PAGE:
The Times West Virginian

WVU Sports

March 7, 2014

HERTZEL COLUMN: Huggins just wants WVU  to compete

MORGANTOWN — In the end, with Bob Huggins, they count victories and losses, and he has always been one to pile up the victories while keeping the losses to a minimum, at least until the last two seasons at West Virginia University.

And, in the end, when he tries to analyze why the losses have come rather than the victories, he comes to understand that he just doesn’t have the manpower to compete. His team is short two big but ineligible players and, over the past four games – three of which were losses – he has been without an ill Terry Henderson, his No. 3 scorer.

He has tried to put together game plans and schemes to cover up the defects – much as Teddy Roosevelt, who became rather well known for climbing a hill far more challenging than the one Huggins and Co. face in the Big 12 Conference, one said:

“Do what you can with what you have, where you are.”

And that is what he has been attempting to do, but found he was trying to squeeze orange juice out of a baseball sized rock.

And so it was after Oklahoma wore his team out, 72-62, in the next-to-last regular season game, a game that left WVU with a 16-14 overall record and an 8-9 record in Big 12 play, he was left only with another Teddy Roosevelt quote to share with his troops.

He admitted that he did not offer his Roosevelt quote verbatim, for while he once had it memorized by rote, it no longer was there, but the lesson was summed up by Huggins this way:

“I would rather have competed and attempted to win rather than never have competed at all. I don’t want to be one of those scared, lifeless souls who neither knows victory nor defeat.”

Research suggested this was, in reality, the quote Huggins was searching for:

“Far better is it to dare mighty things, to win glorious triumphs, even though checkered by failure ... than to rank with those poor spirits who neither enjoy nor suffer much, because they live in a gray twilight that knows not victory nor defeat.”

Of course, it also could have been this discourse on the same subject.

 “It is not the critic who counts; not the man who points out how the strong man stumbles, or where the doer of deeds could have done them better. The credit belongs to the man who is actually in the arena, whose face is marred by dust and sweat and blood; who strives valiantly; who errs, who comes short again and again, because there is no effort without error and shortcoming; but who does actually strive to do the deeds; who knows great enthusiasms, the great devotions; who spends himself in a worthy cause; who at the best knows in the end the triumph of high achievement, and who at the worst, if he fails, at least fails while daring greatly, so that his place shall never be with those cold and timid souls who neither know victory nor defeat.”

Either way he brought up the point because he does not feel his team has been competing as it should be.

Defensively, it is simply, “We didn’t guard. We haven’t guarded.”

It is a criticism that no one could dispute, not after watching Buddy Heild, the man singled out as the most dangerous of Sooners, hit three consecutive 3-point shots at the crucial time in the game to bury WVU.

But even that wasn’t the sole reason leading Huggins to his Teddy Roosevelt speech. There is something else that is getting to him.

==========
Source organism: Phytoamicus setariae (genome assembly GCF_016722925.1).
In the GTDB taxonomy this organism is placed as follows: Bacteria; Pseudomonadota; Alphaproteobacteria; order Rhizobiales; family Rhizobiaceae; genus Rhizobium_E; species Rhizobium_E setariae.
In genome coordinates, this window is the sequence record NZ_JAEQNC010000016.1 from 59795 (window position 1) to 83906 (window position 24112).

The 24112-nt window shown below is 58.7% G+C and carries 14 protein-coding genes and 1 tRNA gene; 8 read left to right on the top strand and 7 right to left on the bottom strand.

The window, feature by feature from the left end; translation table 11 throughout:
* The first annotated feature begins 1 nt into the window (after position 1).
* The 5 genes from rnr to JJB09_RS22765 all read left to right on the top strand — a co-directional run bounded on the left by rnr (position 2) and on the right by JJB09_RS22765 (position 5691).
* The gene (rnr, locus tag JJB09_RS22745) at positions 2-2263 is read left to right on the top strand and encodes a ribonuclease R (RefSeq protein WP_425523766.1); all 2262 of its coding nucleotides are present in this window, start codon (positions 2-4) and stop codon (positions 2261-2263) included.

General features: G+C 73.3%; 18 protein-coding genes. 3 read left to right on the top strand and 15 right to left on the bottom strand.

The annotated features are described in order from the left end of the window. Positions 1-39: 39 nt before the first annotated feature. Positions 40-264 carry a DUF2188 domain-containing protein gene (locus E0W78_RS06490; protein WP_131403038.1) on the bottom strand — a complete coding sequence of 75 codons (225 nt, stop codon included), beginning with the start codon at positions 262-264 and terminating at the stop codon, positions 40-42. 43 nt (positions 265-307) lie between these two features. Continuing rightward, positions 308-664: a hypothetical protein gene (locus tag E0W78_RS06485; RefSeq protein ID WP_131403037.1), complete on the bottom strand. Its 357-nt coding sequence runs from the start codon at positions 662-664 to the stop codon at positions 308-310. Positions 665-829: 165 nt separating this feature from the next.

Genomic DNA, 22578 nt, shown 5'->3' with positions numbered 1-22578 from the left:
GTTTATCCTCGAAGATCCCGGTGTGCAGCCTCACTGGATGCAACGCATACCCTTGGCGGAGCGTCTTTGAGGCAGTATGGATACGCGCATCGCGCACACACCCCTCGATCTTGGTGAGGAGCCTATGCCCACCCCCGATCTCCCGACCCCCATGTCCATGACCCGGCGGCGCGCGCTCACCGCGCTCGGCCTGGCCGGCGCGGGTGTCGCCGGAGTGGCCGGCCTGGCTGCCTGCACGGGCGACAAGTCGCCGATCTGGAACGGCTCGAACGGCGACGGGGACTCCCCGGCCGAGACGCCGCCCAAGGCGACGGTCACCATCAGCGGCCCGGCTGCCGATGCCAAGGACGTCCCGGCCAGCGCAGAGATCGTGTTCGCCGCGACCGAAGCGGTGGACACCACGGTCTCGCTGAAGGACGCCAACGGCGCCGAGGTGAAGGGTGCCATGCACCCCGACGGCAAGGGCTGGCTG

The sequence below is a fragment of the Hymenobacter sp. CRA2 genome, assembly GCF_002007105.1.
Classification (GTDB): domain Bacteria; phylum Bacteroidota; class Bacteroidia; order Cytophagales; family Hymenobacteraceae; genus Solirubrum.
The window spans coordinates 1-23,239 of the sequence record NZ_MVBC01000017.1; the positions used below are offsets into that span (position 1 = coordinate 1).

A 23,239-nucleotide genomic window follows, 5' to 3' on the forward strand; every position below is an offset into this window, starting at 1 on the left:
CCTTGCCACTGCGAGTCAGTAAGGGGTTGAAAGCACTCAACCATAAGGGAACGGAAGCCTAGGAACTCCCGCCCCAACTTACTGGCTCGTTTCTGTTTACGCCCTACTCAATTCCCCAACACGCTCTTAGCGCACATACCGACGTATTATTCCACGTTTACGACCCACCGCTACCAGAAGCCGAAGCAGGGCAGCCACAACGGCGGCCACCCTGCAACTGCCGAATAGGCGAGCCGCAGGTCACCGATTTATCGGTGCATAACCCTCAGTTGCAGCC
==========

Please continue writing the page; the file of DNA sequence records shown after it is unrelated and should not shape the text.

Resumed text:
“When you think about that, we don’t compete as hard as we need to compete,” he said, admitting he is fully aware that because he is shorthanded he has had to play players far too many minutes, sapping their energy to compete.

But it is more.

“What I don’t see, what bothers me, is there are balls on the floor. It used to be we were diving head first into that,” he said.

Now he’s not seeing that effort … an effort, had he been able to watch WVU’s women, for example when playing for the Big 12 title against Kansas, he would have seen over and over and Linda Stepney dived over the Mountaineer bench trying to save a ball and Jess Harlee spent as much time sliding on the floor as she did gliding on her feet.

Huggins offered an example of what he was looking for.

“When Wanny (Juwan Staten) drives, we practice our power forward following him into the rim so when he misses you are there to tap it in. We can be quicker to the ball because everyone is trying to stop Wanny and jumping there,” he said.

“So, follow him to the rim. So I look and my power forward is standing at half court. I mean, we do it every day, man, follow him to the rim. I look again, he’s standing at half court. Enough.

“If you are not going to help us, why put you in the game.”

The excuse that is on the way doesn’t hold much credence with Huggins any longer.

“I told them in there, we sit around and we say, ‘We’re really young, and we’ll be better.’ You know what? This league is really young. It’s going to come down to who outworks who, who puts the time in, who cares.

“You know Kansas is going to reload. Oklahoma is a young team. Texas is a young team.”

This season, though, is all but gone.

“Granted, help is on the way,” Huggins said, talking of his redshirts and his recruiting.

Until then, Huggins and Co. are going to have to listen to one more of Teddy Roosevelt’s musings that we came across that fit the situation the Mountaineers find themselves in.

“If you could kick the person in the pants responsible for most of your trouble, you wouldn’t sit for a month.”

Follow Bob Hertzel on Twitter @bhertzel.

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